executeAsyncScript() in Selenium Webdriver for Node

If you aren't familiar with it, the NodeJS version of the Selenium WebDriver is a great way to write functional tests in JavaScript and automatically run them in your browsers.

The NodeJS WebDriver uses the Selenium Server Java jar under the covers to work its magic.

The main downside of the WebDriver is that the documentation is inconclusive at best. I haven't been able to locate a unified list of the WebDriver methods anywhere on the internet. I'm not even kidding. The best that I have been able to do is look at the Java documentation and make assumptions based it.

My main struggle was finding a way to execute asynchronous JavaScript in a browser and send a callback to the server-side testing suite once the script had finished manipulating the DOM or running Ajax calls. The solution I was finally able to locate was the executeAsyncScript() method.

I wrote my unit tests using Mocha. The code below is what I used to kick off the testing suite. Note that you will need to install the Java jar file and open it, install the Crome driver and open it and of course install the “selenium-webdriver“ and “assert“ packages with npm before any of this will work.

var webdriver = require('selenium-webdriver'),
    assert = require('assert'),

driver = new webdriver.Builder().usingServer('http://localhost:4444/wd/hub').withCapabilities({
   'browserName': 'chrome'

Now that our webdriver is working, we just need to kick off our tests.

// describe() is from Mocha
describe(“Open the webpage“, function () {

   // This makes the WebDriver navigate to the page you want to test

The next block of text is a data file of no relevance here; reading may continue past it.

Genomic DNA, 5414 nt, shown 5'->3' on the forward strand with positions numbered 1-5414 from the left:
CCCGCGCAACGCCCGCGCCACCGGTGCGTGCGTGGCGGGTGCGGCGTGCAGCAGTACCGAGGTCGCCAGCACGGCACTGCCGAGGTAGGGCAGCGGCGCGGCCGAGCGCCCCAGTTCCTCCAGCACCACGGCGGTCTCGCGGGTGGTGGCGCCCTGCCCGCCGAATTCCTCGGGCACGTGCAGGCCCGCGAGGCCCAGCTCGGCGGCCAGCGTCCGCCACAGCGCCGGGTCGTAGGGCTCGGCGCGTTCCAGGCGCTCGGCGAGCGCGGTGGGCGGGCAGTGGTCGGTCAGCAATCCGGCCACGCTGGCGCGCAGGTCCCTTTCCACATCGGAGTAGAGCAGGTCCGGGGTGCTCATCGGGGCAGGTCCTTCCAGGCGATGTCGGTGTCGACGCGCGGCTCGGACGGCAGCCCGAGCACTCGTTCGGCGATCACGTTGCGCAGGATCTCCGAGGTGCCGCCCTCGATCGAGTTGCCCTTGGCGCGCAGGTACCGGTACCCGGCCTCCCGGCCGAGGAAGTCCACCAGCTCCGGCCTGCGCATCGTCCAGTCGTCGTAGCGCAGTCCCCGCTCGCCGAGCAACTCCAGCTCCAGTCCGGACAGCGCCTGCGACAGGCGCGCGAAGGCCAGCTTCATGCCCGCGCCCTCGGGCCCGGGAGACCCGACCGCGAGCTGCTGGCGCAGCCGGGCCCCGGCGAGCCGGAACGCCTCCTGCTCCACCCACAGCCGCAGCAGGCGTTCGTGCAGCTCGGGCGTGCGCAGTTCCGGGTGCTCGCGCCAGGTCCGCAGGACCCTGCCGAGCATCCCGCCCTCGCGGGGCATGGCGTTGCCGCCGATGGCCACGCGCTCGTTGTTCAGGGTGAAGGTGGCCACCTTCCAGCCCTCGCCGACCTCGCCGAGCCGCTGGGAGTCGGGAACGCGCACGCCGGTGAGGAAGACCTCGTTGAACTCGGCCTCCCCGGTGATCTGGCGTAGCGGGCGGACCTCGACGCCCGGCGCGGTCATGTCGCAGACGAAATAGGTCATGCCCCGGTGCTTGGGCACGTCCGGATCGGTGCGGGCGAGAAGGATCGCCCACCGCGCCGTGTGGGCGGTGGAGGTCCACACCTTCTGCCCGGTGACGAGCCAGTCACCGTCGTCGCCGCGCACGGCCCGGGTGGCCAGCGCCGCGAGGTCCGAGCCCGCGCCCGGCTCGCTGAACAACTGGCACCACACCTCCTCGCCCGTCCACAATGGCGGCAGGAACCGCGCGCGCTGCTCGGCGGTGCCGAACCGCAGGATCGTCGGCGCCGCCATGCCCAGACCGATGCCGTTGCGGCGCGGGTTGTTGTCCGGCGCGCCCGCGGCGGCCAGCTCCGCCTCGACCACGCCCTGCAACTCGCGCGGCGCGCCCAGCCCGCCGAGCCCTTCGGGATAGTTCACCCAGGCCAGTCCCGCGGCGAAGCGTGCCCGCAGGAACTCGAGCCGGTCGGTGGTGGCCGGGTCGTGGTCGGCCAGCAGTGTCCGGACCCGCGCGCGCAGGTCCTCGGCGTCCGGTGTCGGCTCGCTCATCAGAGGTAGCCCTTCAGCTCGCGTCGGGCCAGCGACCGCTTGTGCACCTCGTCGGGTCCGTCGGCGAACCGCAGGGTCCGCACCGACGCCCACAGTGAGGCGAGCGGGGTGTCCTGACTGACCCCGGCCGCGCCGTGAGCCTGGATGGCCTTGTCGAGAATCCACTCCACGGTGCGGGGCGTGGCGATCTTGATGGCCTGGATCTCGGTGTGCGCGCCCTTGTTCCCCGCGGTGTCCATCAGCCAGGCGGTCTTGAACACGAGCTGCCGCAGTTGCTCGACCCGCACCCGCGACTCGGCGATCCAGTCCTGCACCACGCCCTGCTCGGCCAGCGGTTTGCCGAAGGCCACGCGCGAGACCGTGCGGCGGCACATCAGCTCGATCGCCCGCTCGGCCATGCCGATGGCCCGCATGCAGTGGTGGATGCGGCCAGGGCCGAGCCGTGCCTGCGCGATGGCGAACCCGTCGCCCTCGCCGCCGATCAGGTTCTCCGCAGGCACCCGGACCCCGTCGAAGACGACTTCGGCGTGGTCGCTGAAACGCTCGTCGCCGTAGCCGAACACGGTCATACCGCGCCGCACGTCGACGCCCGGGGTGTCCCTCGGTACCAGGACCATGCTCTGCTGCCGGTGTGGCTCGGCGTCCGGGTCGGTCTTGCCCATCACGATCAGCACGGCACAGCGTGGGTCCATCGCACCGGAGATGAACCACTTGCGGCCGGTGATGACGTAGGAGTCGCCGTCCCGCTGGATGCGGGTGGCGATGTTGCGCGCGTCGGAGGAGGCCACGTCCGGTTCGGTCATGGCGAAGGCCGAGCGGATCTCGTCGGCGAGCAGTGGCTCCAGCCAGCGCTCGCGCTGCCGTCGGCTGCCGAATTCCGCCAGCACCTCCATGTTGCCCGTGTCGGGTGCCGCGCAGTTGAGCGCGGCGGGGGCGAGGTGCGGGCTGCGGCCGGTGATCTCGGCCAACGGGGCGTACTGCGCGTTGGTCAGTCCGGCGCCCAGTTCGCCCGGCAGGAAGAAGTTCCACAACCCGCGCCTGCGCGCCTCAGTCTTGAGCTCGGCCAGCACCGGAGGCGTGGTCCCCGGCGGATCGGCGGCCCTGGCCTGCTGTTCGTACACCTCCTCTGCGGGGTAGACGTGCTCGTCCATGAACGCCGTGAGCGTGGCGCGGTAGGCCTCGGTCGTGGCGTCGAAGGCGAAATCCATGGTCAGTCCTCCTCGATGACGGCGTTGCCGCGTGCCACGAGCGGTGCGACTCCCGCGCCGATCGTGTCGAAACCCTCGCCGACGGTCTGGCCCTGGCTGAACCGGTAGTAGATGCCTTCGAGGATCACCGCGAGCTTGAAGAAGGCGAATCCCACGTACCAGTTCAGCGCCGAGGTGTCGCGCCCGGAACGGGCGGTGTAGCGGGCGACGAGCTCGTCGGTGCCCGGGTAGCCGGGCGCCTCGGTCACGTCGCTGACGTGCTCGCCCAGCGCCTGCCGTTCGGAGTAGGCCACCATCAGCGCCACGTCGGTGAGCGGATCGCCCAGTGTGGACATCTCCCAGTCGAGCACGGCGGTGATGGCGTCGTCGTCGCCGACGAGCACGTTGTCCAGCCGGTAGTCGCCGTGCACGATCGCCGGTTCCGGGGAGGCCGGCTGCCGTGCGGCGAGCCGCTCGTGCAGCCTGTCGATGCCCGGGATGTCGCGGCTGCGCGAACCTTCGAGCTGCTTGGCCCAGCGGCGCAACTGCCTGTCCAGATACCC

// it() is for Mocha testing
   it(“Should open do my asynchronous bidding“, function (done) {

      // By default, Mocha's timeout is only a couple of seconds,
      // which is usually too short for asynchronous calls
      // driver.executeAsyncScript() allows us to run a script in the browser

      // Everything inside here will be executed by the browser, not the server
      function (secondValue) {

        // This is the callback function we can call when everything is done
        var cb = arguments[ arguments.length - 1 ];

        // We'll use setTimeout() to make the script
        // wait before calling the callback
        setTimeout(function () {
              firstValue: 1,
              secondValue: secondValue
        }, 3000);

      // You can pass variables from the server-side to the client-side 
      // by making them additional arguments
      'My Second Value'

      // This is the callback that is fired when the
      // script is done executing in the browser
      ).then(function (obj) {
         assert.equal(obj.firstValue, 1);
         assert.equal(obj.secondValue, 'My Second Value');


As you can see, using the executeAsyncScript() method can be invaluable.

Have you played around with the Node Selenium WebDriver yet? What do you think of it?

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